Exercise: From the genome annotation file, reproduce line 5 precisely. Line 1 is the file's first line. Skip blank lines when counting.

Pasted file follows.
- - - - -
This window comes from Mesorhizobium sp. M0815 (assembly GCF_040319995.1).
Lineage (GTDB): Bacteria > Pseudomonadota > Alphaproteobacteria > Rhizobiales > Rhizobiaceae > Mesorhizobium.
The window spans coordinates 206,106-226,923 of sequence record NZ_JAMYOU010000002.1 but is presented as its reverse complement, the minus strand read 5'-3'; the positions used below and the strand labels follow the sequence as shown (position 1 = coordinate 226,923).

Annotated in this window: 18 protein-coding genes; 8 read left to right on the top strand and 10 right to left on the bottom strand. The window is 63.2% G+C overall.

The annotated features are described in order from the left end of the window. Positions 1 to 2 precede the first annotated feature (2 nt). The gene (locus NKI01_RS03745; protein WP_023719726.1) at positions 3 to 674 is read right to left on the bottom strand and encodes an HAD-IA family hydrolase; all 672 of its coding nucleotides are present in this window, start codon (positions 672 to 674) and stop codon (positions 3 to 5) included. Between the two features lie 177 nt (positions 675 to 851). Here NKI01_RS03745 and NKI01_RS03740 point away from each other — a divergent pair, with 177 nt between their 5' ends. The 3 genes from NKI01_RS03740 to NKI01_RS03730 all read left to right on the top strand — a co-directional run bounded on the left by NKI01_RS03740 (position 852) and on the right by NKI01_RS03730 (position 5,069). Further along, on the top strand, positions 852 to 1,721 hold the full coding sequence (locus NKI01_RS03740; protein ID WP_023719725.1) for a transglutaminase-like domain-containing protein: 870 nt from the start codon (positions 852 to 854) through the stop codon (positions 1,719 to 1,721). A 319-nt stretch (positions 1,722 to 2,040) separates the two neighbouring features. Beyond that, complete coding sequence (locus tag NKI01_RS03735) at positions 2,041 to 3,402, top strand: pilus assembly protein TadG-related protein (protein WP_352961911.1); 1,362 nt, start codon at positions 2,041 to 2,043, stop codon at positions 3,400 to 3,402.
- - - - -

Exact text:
The annotated features are described in order from the left end of the window. Positions 1 to 2 precede the first annotated feature (2 nt). The gene (locus NKI01_RS03745; protein WP_023719726.1) at positions 3 to 674 is read right to left on the bottom strand and encodes an HAD-IA family hydrolase; all 672 of its coding nucleotides are present in this window, start codon (positions 672 to 674) and stop codon (positions 3 to 5) included. Between the two features lie 177 nt (positions 675 to 851). Here NKI01_RS03745 and NKI01_RS03740 point away from each other — a divergent pair, with 177 nt between their 5' ends. The 3 genes from NKI01_RS03740 to NKI01_RS03730 all read left to right on the top strand — a co-directional run bounded on the left by NKI01_RS03740 (position 852) and on the right by NKI01_RS03730 (position 5,069). Further along, on the top strand, positions 852 to 1,721 hold the full coding sequence (locus NKI01_RS03740; protein ID WP_023719725.1) for a transglutaminase-like domain-containing protein: 870 nt from the start codon (positions 852 to 854) through the stop codon (positions 1,719 to 1,721). A 319-nt stretch (positions 1,722 to 2,040) separates the two neighbouring features. Beyond that, complete coding sequence (locus tag NKI01_RS03735) at positions 2,041 to 3,402, top strand: pilus assembly protein TadG-related protein (protein WP_352961911.1); 1,362 nt, start codon at positions 2,041 to 2,043, stop codon at positions 3,400 to 3,402.